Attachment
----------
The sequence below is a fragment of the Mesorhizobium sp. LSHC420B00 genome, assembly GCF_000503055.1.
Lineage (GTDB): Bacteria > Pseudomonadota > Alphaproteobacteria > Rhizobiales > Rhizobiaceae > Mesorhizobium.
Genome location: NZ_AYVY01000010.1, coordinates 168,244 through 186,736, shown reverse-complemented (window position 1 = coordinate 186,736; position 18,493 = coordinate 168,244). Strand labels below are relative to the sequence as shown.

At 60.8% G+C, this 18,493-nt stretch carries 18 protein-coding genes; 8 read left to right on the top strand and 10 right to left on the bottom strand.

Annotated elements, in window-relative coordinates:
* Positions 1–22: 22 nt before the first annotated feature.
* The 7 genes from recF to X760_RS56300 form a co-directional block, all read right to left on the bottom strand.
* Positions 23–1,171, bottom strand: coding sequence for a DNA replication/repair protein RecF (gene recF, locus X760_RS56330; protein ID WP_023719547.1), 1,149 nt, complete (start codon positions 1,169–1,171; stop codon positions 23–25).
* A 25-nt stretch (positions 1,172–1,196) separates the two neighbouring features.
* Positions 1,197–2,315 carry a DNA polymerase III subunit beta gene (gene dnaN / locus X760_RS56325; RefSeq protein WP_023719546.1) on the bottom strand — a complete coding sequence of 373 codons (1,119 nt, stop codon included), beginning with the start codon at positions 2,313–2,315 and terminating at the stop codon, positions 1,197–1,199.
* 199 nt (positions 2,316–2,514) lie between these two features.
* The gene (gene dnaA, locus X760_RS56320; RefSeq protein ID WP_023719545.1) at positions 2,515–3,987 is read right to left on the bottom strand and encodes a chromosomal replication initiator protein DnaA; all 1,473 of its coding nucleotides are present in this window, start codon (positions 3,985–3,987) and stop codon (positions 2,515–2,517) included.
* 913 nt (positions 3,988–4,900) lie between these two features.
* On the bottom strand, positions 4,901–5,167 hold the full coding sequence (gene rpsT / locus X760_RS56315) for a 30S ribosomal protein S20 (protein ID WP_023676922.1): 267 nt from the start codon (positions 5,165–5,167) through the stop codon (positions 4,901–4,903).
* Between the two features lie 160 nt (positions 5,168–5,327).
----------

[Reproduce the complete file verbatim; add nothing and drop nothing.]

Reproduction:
The sequence below is a fragment of the Mesorhizobium sp. LSHC420B00 genome, assembly GCF_000503055.1.
Lineage (GTDB): Bacteria > Pseudomonadota > Alphaproteobacteria > Rhizobiales > Rhizobiaceae > Mesorhizobium.
Genome location: NZ_AYVY01000010.1, coordinates 168,244 through 186,736, shown reverse-complemented (window position 1 = coordinate 186,736; position 18,493 = coordinate 168,244). Strand labels below are relative to the sequence as shown.

At 60.8% G+C, this 18,493-nt stretch carries 18 protein-coding genes; 8 read left to right on the top strand and 10 right to left on the bottom strand.

Annotated elements, in window-relative coordinates:
* Positions 1–22: 22 nt before the first annotated feature.
* The 7 genes from recF to X760_RS56300 form a co-directional block, all read right to left on the bottom strand.
* Positions 23–1,171, bottom strand: coding sequence for a DNA replication/repair protein RecF (gene recF, locus X760_RS56330; protein ID WP_023719547.1), 1,149 nt, complete (start codon positions 1,169–1,171; stop codon positions 23–25).
* A 25-nt stretch (positions 1,172–1,196) separates the two neighbouring features.
* Positions 1,197–2,315 carry a DNA polymerase III subunit beta gene (gene dnaN / locus X760_RS56325; RefSeq protein WP_023719546.1) on the bottom strand — a complete coding sequence of 373 codons (1,119 nt, stop codon included), beginning with the start codon at positions 2,313–2,315 and terminating at the stop codon, positions 1,197–1,199.
* 199 nt (positions 2,316–2,514) lie between these two features.
* The gene (gene dnaA, locus X760_RS56320; RefSeq protein ID WP_023719545.1) at positions 2,515–3,987 is read right to left on the bottom strand and encodes a chromosomal replication initiator protein DnaA; all 1,473 of its coding nucleotides are present in this window, start codon (positions 3,985–3,987) and stop codon (positions 2,515–2,517) included.
* 913 nt (positions 3,988–4,900) lie between these two features.
* On the bottom strand, positions 4,901–5,167 hold the full coding sequence (gene rpsT / locus X760_RS56315) for a 30S ribosomal protein S20 (protein ID WP_023676922.1): 267 nt from the start codon (positions 5,165–5,167) through the stop codon (positions 4,901–4,903).
* Between the two features lie 160 nt (positions 5,168–5,327).